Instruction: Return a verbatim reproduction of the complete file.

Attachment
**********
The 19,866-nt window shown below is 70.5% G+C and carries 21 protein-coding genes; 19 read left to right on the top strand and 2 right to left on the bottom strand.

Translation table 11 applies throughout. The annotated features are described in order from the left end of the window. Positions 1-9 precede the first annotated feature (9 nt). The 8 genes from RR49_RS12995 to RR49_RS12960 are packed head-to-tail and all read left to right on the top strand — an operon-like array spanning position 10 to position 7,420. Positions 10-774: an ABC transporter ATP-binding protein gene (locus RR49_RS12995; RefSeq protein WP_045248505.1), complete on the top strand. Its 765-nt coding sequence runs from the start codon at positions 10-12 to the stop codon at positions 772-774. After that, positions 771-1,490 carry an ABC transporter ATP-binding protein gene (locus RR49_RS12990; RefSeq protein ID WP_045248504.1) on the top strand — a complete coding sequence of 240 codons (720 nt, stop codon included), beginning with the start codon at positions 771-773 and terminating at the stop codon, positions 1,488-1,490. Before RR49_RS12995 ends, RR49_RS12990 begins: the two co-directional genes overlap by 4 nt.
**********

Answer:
The 19,866-nt window shown below is 70.5% G+C and carries 21 protein-coding genes; 19 read left to right on the top strand and 2 right to left on the bottom strand.

Translation table 11 applies throughout. The annotated features are described in order from the left end of the window. Positions 1-9 precede the first annotated feature (9 nt). The 8 genes from RR49_RS12995 to RR49_RS12960 are packed head-to-tail and all read left to right on the top strand — an operon-like array spanning position 10 to position 7,420. Positions 10-774: an ABC transporter ATP-binding protein gene (locus RR49_RS12995; RefSeq protein WP_045248505.1), complete on the top strand. Its 765-nt coding sequence runs from the start codon at positions 10-12 to the stop codon at positions 772-774. After that, positions 771-1,490 carry an ABC transporter ATP-binding protein gene (locus RR49_RS12990; RefSeq protein ID WP_045248504.1) on the top strand — a complete coding sequence of 240 codons (720 nt, stop codon included), beginning with the start codon at positions 771-773 and terminating at the stop codon, positions 1,488-1,490. Before RR49_RS12995 ends, RR49_RS12990 begins: the two co-directional genes overlap by 4 nt.